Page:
‘Summer Past: Chapter 1’ excerpt from Forgotten Kids by Laurie Costello.
I leaned against the wall and watched the loners and losers become lost in the smog and realized that marijuana and ecstasy weren’t the only drugs being shared. Faces leaned on a small mirror that rested on the bureau, jolting upward with an energetic shout after a snort. I should have been more stunned, but that was the life. I had classes with these people and saw them walk the courtyard of our school every semester, falsely presenting themselves as model youths in their uniforms and Catholic crest. We prayed every morning, forced to give thanks in unison, but I assumed no one ever listened, and from the actions I encountered—not just that night, but throughout my tenure—I was correct.
As the fake joyfulness overwhelmed the others, I whispered to myself, “What would Jesus do?”
I’m not sure if my upbringing and high school teachings ignited that philosophical quandary as my first thought, but I needed to answer the question nonetheless.
“He wouldn’t do a damn thing,” I said.
Looking at those fools, those liars, those cheats, why would he have wanted to save that chaos? I was surrounded by sinners and was one in the same. He would have walked in and destroyed every one of us, shooting fire out his eyes and lightning bolts out his fingertips, erasing any evidence that we represented his name or followed in his footsteps. I had a strange idea of what Jesus’ powers were. Then it happened: I saw him. I saw Jesus.
A tall and thin fellow walked into the room with long hair and a patchy beard sporting ripped blue jeans and a tattered cardigan he may have stolen from his grandfather. I couldn’t clearly verify the savior’s manifestation due to the darkness and the smoke, but I whispered, “Jesus,” hoping he would hear me over the current track because I believed good hearing was another power of his.
He didn’t respond because it wasn’t him—we were doomed. It was just a boy I knew of but never had any interaction with. He tried hard to emulate Kurt Cobain in appearance and lifestyle but was too obsessed with being popular enough, which proved his variance from the late rock star. That and he wasn’t a rock star. Nor was he Jesus, but neither was Cobain despite the praise toward him—he couldn’t have been Christ because his beard didn’t grow well enough. The newcomer to the room was Zach. He was a drugged-out, misbehaving risk taker, a jokester who forced laughs instead of earned them, a pest. I could tell he was quite impaired as he slapped hands with the boys and hugged the girls in the room, all movements with a baleful grin of confidence and mischief. He nodded in my direction, an acknowledgment that asked, “What’s up,” and “Why are you here,” at the same time—either way, my presence had been compromised. I sipped my beer—or whosever beer it was—puffed my cigarette, and nodded back before looking away as if I was James Dean saying hello. I wasn’t nearly as cool as I believed—certainly not on a Dean level.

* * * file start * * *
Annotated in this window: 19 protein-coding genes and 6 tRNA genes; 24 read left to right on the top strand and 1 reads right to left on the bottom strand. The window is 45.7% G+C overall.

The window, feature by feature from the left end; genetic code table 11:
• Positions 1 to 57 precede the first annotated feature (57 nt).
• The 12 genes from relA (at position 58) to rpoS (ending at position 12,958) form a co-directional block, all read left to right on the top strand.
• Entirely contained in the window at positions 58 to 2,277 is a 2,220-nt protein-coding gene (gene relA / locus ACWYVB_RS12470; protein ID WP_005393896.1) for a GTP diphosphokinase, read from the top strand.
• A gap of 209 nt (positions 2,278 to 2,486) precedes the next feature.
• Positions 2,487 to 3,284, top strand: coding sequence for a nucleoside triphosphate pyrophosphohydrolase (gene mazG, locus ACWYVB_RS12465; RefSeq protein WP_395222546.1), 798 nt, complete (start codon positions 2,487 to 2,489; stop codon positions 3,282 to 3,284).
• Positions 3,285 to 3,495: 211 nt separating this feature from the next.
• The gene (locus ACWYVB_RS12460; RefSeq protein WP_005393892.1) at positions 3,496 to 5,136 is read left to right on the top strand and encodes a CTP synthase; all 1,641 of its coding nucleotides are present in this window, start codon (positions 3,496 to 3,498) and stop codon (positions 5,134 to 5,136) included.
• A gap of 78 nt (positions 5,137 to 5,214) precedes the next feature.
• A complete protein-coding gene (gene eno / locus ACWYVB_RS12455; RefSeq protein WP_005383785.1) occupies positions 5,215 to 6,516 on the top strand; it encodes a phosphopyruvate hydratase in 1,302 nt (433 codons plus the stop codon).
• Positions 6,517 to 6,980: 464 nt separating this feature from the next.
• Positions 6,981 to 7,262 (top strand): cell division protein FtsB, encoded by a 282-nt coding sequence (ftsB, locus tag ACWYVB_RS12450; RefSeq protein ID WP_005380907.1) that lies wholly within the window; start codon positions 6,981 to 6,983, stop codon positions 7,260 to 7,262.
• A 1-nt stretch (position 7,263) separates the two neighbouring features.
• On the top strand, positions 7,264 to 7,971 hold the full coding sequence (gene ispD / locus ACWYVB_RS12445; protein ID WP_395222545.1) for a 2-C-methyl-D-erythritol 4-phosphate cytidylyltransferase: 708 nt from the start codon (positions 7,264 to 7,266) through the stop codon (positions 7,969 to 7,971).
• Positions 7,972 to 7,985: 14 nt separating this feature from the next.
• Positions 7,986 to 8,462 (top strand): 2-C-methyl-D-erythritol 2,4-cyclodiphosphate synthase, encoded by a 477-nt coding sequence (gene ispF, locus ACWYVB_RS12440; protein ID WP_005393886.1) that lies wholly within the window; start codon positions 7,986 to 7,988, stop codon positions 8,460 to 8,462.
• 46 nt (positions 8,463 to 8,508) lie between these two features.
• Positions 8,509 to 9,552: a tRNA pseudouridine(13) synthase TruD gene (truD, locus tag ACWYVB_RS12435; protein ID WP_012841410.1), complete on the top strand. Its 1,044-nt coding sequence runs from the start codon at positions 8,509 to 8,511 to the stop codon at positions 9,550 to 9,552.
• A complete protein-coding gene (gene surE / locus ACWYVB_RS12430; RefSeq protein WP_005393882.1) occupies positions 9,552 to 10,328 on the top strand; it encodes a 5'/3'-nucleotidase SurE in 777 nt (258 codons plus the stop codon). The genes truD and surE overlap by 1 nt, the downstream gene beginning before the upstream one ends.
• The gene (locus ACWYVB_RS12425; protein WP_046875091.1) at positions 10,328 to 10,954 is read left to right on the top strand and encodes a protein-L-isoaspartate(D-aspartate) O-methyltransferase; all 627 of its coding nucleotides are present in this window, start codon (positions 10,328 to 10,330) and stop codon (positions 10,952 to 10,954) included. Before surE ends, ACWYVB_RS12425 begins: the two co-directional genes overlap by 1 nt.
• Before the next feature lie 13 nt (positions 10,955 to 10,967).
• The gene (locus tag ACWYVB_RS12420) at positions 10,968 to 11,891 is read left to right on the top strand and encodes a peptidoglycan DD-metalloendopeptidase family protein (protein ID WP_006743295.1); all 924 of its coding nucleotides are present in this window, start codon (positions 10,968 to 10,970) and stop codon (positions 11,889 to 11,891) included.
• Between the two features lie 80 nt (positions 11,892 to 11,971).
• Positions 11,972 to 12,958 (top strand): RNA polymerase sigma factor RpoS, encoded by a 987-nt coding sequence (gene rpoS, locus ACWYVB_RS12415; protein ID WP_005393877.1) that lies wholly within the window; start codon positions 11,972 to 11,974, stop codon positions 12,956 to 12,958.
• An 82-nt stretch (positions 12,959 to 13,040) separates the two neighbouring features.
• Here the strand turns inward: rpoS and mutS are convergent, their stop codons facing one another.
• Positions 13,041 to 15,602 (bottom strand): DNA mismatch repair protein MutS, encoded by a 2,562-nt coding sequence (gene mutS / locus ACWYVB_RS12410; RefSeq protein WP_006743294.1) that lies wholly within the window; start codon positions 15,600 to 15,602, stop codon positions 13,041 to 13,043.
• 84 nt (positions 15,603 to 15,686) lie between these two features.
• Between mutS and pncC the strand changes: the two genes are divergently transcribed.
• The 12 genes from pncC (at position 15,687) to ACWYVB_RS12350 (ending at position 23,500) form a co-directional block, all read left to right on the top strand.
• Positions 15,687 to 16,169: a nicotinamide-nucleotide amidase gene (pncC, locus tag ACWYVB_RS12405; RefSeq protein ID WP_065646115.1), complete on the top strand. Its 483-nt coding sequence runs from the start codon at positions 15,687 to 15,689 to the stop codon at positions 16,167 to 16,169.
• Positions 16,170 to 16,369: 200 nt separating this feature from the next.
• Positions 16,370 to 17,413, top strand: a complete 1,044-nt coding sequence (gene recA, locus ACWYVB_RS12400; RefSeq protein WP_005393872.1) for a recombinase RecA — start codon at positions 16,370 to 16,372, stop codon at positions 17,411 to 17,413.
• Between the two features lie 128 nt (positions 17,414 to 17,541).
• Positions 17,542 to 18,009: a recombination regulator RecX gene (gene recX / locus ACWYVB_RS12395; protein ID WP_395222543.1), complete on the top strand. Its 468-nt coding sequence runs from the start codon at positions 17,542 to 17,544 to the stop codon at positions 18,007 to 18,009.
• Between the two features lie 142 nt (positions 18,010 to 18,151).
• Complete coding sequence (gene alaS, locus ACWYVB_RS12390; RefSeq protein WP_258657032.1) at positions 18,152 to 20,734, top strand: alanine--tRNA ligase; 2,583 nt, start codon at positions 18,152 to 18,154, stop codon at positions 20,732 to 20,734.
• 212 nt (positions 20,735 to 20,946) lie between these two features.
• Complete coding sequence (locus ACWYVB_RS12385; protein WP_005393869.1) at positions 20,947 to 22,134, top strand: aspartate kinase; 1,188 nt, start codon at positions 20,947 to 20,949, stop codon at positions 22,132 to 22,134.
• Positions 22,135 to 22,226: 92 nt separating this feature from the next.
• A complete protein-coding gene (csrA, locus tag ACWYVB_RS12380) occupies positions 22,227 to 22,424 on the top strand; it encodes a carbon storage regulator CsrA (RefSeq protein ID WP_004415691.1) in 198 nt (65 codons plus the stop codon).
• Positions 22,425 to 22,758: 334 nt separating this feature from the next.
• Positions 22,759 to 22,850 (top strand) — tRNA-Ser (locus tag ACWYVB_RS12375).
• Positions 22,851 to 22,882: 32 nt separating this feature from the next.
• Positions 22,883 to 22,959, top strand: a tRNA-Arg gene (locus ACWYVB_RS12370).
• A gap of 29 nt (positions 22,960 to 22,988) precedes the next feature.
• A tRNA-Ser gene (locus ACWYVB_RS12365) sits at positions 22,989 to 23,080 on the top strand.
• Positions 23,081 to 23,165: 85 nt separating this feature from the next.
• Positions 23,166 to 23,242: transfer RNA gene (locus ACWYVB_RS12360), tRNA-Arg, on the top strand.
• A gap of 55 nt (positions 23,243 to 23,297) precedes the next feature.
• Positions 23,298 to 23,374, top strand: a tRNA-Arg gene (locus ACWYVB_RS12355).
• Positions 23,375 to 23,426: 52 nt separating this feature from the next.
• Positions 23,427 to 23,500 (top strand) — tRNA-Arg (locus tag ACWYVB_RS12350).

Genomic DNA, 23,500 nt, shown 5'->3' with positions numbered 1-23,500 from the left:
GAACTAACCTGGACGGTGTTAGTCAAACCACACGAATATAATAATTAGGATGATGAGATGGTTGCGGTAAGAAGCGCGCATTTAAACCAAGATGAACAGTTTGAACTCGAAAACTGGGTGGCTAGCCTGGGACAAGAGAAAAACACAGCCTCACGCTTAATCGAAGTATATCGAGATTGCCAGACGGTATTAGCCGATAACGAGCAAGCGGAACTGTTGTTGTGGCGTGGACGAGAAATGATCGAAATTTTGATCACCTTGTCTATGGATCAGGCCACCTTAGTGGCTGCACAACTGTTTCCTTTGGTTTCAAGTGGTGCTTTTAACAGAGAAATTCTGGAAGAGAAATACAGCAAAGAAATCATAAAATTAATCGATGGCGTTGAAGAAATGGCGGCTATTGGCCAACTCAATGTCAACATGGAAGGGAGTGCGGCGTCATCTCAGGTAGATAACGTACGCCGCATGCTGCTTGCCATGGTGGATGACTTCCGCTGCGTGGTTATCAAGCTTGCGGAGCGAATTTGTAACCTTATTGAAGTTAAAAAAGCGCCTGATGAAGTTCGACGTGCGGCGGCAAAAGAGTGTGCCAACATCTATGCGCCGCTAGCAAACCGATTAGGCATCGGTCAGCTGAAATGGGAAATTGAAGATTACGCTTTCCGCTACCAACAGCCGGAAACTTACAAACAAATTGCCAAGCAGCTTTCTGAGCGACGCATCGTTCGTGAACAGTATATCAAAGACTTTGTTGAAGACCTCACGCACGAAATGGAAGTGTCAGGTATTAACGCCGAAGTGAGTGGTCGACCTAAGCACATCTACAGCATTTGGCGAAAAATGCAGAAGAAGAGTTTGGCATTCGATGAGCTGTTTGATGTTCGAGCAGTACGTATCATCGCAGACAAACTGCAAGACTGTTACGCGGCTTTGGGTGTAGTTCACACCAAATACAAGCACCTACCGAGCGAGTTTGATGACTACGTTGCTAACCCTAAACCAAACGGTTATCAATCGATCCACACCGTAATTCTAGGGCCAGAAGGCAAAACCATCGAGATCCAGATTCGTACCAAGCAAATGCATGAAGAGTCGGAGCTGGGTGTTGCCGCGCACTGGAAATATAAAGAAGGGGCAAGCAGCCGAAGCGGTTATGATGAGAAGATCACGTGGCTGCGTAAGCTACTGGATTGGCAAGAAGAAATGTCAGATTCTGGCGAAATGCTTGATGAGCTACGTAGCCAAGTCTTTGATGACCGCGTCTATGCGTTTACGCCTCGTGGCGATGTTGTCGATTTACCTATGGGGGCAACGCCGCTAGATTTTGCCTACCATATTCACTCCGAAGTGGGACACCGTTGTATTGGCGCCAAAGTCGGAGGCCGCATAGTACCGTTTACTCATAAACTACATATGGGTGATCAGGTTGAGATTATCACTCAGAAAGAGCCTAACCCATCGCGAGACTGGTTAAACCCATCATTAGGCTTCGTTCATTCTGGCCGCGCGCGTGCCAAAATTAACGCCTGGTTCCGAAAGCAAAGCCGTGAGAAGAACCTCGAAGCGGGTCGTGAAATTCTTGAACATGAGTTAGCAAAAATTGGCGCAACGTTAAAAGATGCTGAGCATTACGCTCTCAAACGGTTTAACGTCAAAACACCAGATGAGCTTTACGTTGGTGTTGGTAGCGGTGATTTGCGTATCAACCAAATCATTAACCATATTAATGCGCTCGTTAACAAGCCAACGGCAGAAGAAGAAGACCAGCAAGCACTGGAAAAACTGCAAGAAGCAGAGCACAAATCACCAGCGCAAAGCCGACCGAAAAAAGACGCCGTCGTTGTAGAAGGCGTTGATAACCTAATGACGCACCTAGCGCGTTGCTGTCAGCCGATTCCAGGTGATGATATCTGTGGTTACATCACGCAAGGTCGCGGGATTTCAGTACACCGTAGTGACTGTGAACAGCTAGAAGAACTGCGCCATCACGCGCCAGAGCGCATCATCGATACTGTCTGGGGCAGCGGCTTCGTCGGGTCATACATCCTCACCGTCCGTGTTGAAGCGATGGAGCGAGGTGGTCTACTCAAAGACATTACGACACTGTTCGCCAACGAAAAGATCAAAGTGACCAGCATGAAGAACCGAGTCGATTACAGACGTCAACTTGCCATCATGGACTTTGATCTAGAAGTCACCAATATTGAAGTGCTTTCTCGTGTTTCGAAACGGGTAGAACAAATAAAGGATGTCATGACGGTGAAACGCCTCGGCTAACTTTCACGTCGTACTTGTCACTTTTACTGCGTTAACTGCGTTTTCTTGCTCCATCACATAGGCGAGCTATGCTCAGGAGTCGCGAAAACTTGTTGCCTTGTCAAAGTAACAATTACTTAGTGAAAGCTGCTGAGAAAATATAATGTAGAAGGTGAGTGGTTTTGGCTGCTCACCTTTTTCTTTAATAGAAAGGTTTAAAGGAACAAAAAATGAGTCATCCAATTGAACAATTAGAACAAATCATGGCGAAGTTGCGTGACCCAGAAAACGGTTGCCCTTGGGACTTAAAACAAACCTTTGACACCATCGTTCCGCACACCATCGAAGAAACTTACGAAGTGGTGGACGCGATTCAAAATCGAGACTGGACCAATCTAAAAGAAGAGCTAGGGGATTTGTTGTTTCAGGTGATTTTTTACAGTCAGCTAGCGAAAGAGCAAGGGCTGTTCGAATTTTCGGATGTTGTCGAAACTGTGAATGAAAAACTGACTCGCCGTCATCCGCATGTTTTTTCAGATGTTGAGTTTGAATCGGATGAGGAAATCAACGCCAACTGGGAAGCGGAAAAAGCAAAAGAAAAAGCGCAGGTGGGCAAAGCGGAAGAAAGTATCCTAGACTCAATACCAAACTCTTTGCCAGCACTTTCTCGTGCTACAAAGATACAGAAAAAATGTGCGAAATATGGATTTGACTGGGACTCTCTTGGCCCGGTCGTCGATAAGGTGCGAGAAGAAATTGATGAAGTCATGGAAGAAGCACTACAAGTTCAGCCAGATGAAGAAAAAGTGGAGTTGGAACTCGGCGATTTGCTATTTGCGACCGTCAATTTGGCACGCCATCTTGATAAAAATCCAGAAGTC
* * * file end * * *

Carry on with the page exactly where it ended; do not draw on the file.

I began to feel uncomfortable now that Zach had brought attention to me and was confused as to how I ended up in the room in the first place. I didn’t do drugs, didn’t like these people, and was paranoid of black lights, worried they would reveal dandruff or other embarrassing stains on my clothing. Where were my real friends? Where did they go? Were they ever in this room?
I then asked aloud with an eccentric hand gesture and slur, “And where’s my only cigarette?”